Let’s be perfectly frank straight from the off – I am nobody in particular.  It’s important that we start with that, because at no point do I want this account to look as if I believe myself to be extraordinary.  Having since been offered it on local radio and in school rooms, I desire and deserve neither praise nor martyrdom.  I have no true area of expertise and no real talents.  Nothing I can say I’m truly brilliant at, at least, and if you can’t be anywhere near the best in any particular field then I don’t think that you can consider yourself to be appropriately talented within that field.  This isn’t an exercise in self-pity, however, and I should probably point out that I have no glaringly obvious flaws or weaknesses either – I’m just wholly average.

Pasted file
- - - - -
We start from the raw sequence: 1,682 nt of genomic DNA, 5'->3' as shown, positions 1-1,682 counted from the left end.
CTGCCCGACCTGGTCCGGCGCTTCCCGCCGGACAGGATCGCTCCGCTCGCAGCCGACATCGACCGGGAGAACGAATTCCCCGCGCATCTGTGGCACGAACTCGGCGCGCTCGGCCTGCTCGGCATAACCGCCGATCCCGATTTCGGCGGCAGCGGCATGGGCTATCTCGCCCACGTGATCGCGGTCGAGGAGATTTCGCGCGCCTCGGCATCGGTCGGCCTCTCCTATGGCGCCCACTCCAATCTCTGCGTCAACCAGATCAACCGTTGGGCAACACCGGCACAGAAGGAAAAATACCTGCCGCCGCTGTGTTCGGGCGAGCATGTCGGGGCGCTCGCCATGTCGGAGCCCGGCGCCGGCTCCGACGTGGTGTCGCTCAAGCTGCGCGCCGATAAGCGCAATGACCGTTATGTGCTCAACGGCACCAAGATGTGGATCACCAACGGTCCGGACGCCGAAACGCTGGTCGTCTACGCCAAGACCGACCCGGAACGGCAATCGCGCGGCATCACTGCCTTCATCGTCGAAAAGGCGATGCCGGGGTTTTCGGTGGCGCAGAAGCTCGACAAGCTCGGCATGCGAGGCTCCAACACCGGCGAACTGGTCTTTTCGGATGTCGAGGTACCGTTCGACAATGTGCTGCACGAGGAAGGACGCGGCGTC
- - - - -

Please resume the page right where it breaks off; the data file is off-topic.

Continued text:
What I do have, though, is an experience that most people never will have: in a year I went from the US to Ghana via home.  I went from having nothing to having everything I could want, but my gains were only the by-products of working for something else.  Now that it’s over, I can say that it has probably taken a few years off my life, but given me a few back in wisdom.  I’ve never attempted to write a book before, so I’ll have to stick to what I know.  Aside from the names being changed, everything I write here is the truth as well as I remember it.  As I never envisaged a book, I didn’t take any notes, so this is all from recent memory – the parts that sound like boasts, the blunt statements and the embarrassing revelations.  I am a novice, with no techniques or agenda – focus on what I’m saying, not what I might be trying to say.  If I can’t be honest, there’s no point in writing it.  In fact, I am only writing this it’s unusual to start your own charity, and as such, nearly everyone I meet asks for an explanation. Here it is: we might as well start from the very beginning.